and COLIN BROWN
The IRA last night dealt a serious blow to hopes of rebuilding the Irish peace process when a spokesman for the organisation said that it did not offer "the necessary dynamic" to end the conflict.
The comment, in an interview in Republican News, is seen as a severe rebuff to the efforts of the British and Irish governments to kick-start the process by setting 10 June as the opening date for all-party talks.
The spokesman said the IRA saw the need for armed struggle "given the current political conditions". He added: "There is not the necessary dynamic to move us all away from conflict and towards a lasting peace on the basis of a viable process which by its nature ensures that the core issues at the heart of the conflict are addressed and resolved."
The comments from the IRA follow an early warning from Gerry Adams, the Sinn Fein president, that he had been told by an IRA leader:"We sued for peace, the British wanted war. If that's what they want we will give them another 25 years of war."
The starkness of that threat was, however, tempered by accompanying statements that the IRA was prepared to consider another ceasefire if Sinn Fein was guaranteed entry into inclusive negotiations without preconditions. The Republican News interview, however, seems to represent a significant hardening of opinion and appeared to remove any of the ambiguity in Mr Adams's account. The threat, together with the assertion that there would be no surrender of IRA weapons under any circumstances, led some observers to view the door to peace as firmly shut.
Ian Paisley's Democratic Ulster Unionist MPs called on President Bill Clinton to withdraw the US entry visa from the Sinn Fein president. "The IRA is declaring war. It is going for the jugular," said Mr Paisley.
Sir Patrick Mayhew, Secretary of State for Northern Ireland, said in response to Mr Adams's comments: "Any suggestion that people are prepared to turn their backs on democracy and return to violence is a gravely serious matter and one which will strike terror into the hearts of people in Northern Ireland in particular."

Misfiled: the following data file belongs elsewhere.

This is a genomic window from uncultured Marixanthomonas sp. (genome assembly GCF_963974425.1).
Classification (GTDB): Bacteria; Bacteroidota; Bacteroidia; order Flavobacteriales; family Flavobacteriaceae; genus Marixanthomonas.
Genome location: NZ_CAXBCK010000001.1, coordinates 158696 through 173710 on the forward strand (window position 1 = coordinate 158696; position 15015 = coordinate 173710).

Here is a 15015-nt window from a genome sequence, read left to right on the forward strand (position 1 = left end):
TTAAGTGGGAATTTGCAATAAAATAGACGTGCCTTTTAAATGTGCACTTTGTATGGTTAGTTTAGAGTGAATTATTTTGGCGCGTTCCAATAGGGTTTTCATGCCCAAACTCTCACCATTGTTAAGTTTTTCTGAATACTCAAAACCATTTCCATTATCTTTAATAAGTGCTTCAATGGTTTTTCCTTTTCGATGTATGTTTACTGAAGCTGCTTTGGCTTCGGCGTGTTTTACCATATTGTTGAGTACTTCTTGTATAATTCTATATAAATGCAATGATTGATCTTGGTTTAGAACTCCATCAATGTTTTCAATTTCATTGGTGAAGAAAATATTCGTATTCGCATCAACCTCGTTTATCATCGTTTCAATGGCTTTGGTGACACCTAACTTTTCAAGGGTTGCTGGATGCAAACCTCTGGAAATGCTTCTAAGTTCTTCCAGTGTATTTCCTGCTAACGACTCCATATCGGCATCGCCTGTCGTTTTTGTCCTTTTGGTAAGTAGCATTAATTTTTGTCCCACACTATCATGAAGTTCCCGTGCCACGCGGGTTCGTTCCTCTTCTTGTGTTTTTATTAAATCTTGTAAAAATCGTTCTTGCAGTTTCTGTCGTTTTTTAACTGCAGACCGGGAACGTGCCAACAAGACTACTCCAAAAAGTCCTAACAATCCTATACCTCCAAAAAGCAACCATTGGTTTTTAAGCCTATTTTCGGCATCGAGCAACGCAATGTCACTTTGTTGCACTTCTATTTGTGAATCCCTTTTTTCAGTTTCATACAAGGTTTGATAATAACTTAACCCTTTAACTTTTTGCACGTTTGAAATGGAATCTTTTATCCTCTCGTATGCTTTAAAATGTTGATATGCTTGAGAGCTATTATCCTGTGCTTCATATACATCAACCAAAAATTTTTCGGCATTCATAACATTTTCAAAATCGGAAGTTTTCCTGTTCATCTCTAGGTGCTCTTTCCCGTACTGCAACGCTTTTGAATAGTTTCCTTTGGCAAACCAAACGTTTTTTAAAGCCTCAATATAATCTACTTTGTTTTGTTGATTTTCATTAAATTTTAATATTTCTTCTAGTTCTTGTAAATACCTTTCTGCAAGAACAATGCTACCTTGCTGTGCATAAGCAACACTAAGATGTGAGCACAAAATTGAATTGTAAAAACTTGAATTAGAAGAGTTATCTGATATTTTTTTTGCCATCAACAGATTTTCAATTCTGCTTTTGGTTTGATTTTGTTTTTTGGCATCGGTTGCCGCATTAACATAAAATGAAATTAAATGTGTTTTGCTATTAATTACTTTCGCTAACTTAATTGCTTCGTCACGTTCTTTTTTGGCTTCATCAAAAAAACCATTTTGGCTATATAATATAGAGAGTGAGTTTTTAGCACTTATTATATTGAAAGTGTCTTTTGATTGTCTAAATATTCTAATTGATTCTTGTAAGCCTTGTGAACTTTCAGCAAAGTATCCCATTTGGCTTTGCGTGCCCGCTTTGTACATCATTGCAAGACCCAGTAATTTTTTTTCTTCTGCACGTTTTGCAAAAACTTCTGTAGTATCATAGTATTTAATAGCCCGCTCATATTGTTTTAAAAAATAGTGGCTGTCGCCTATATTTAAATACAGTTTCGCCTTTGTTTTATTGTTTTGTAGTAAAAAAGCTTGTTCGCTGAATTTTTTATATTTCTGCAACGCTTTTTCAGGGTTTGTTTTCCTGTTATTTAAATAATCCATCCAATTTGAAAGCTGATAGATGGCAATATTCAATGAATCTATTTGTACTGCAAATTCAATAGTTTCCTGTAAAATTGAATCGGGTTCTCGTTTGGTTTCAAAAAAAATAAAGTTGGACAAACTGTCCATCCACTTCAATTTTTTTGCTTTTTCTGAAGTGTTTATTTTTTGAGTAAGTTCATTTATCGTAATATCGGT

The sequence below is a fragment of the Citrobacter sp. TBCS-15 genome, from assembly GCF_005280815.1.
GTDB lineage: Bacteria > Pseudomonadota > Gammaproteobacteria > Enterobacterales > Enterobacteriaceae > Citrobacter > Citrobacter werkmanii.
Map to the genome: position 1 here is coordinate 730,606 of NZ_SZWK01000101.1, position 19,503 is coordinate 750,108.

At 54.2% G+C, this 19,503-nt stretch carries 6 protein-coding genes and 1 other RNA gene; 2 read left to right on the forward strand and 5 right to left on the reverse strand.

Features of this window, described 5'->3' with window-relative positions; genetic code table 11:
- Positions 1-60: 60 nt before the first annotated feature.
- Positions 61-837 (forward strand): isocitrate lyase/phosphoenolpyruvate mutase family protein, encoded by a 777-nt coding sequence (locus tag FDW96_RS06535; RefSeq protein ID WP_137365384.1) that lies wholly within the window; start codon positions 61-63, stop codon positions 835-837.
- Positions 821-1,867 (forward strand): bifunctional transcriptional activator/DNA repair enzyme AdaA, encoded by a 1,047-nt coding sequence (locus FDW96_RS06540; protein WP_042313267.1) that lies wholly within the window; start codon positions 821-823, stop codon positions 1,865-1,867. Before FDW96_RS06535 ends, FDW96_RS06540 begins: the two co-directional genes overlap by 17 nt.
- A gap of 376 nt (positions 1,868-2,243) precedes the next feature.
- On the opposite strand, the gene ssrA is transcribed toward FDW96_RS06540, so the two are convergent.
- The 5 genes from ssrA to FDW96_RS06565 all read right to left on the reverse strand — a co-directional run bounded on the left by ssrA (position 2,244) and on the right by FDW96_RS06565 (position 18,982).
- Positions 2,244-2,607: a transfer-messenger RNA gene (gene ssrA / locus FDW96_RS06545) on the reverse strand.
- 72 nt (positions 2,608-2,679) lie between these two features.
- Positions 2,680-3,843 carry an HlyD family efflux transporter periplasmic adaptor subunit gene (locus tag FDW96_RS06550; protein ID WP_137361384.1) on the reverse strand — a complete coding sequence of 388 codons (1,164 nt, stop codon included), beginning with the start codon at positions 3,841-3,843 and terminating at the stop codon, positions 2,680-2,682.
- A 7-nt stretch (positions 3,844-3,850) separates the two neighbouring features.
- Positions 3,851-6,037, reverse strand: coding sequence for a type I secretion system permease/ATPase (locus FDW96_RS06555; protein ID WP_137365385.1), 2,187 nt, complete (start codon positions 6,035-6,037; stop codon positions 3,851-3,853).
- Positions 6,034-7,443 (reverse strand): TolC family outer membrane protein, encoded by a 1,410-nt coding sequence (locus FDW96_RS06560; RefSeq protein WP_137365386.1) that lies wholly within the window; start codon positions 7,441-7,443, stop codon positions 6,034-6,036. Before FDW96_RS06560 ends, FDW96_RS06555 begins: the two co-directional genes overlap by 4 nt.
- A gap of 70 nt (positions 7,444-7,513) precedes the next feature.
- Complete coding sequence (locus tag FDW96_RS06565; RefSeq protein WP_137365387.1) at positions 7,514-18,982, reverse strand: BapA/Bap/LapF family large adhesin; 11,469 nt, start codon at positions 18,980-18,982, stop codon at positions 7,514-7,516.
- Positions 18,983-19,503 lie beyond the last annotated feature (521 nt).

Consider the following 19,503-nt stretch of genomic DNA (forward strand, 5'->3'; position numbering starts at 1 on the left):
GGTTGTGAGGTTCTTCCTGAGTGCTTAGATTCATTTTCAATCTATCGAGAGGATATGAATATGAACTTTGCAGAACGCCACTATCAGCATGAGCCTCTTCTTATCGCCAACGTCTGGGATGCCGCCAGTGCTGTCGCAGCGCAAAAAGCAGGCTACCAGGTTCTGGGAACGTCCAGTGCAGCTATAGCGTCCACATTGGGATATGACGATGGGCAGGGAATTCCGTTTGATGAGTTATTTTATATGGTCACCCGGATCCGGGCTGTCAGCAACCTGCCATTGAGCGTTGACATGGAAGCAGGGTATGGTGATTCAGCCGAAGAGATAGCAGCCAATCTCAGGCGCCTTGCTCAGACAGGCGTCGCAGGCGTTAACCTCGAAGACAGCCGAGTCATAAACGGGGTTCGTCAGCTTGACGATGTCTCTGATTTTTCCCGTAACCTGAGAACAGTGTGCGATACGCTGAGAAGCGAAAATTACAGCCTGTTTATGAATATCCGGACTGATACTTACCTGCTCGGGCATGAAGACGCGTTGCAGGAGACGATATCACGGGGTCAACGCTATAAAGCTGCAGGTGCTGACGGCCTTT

However, The SDLP leader, John Hume, had said he was encouraged by the mention of the possibility of another ceasefire, and while the Irish Foreign Minister, Dick Spring, described the mention of "25 years" as unhelpful, he noted that the meeting between the IRA and Mr Adams had taken place before last week's Anglo-Irish summit which had set a date for all-party talks.
But the unscripted remarks in Sir Patrick's speech were tempered by a pledge that the so called "proximity talks" between the constitutional parties in Northern Ireland were now "coming together". He added: "Most of the parties have now been seen either together or separately by each government and they are speaking together themselves, sometimes one to one and sometimes as many as four at a time. This is exactly what we have in mind."
Meanwhile, it was announced last night that David Trimble, the Ulster Unionists' leader, and Irish ministers had finally overcome differences to ensure a meeting over dinner on Monday. Mr Trimble will meet both the Irish Prime Minister, John Bruton, and Mr Spring.
This was revealed despite relations between the Ulster Unionists and the Government having plunged to a new low yesterday after a row between Mr Trimble and Sir Patrick, which threatened John Major's working majority in the Commons.
Mr Trimble accused Sir Patrick of "disgraceful behaviour" for accusing the Ulster Unionists of seeking a deal before they voted against the Government in last week's Scott debate in the Commons.
Attacking Sir Patrick for being "mendacious", Mr Trimble said relations between the Government and the Ulster Unionists were "at rock bottom". It came as John Major said he would not engage in "grubby deals" to keep his Government in office.
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